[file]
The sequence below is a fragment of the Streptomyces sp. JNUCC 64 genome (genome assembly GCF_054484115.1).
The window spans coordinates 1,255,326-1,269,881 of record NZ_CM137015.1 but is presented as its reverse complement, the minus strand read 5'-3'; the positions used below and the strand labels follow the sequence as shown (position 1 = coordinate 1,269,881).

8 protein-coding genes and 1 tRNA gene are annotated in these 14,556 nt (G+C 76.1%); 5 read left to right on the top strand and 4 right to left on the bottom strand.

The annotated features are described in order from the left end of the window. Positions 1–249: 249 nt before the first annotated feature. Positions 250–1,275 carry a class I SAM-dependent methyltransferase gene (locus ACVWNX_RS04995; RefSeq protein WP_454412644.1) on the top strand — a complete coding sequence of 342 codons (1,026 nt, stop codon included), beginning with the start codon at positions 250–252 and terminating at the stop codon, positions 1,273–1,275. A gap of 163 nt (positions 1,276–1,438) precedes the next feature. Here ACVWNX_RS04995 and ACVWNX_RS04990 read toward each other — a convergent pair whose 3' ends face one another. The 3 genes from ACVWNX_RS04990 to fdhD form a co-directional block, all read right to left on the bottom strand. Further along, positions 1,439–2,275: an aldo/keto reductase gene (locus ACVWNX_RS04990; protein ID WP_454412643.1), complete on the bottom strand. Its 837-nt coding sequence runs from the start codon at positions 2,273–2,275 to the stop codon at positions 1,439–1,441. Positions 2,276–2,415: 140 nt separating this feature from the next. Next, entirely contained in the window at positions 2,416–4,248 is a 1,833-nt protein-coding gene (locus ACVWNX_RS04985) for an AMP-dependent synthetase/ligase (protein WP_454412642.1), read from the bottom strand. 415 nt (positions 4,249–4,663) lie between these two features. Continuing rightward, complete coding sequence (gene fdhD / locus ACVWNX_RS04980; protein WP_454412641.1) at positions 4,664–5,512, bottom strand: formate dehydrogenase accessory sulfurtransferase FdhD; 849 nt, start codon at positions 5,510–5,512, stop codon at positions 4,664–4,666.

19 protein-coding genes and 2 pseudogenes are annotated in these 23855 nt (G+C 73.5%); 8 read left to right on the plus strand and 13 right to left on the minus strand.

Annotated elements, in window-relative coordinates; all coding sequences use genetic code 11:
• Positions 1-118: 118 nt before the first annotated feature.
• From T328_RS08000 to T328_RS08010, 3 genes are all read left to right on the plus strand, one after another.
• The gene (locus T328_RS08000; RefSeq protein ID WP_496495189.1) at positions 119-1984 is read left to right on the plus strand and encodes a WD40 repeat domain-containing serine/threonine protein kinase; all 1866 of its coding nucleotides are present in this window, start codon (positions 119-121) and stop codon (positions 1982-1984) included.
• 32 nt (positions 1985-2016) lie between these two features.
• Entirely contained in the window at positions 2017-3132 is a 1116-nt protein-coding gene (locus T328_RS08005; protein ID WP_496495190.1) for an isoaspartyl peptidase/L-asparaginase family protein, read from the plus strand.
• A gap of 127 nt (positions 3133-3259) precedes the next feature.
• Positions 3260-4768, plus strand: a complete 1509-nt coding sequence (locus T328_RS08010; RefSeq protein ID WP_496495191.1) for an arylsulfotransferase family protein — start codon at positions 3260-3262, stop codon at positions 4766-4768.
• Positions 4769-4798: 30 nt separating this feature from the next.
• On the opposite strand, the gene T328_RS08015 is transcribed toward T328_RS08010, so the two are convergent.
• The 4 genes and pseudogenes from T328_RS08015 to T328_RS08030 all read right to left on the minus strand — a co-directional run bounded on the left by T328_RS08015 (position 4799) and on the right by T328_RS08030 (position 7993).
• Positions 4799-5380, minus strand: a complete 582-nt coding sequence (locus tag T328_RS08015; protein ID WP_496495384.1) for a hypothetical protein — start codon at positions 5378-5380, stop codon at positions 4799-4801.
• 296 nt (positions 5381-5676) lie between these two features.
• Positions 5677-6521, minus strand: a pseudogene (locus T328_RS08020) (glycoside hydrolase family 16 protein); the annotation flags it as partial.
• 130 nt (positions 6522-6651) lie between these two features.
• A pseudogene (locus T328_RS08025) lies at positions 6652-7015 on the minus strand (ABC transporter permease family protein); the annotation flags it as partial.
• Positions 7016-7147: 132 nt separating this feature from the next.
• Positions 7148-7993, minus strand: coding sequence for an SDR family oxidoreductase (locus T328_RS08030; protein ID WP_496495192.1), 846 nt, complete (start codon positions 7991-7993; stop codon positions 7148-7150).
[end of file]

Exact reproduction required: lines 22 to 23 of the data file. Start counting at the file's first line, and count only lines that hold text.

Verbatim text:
• Positions 7016-7147: 132 nt separating this feature from the next.
• Positions 7148-7993, minus strand: coding sequence for an SDR family oxidoreductase (locus T328_RS08030; protein ID WP_496495192.1), 846 nt, complete (start codon positions 7991-7993; stop codon positions 7148-7150).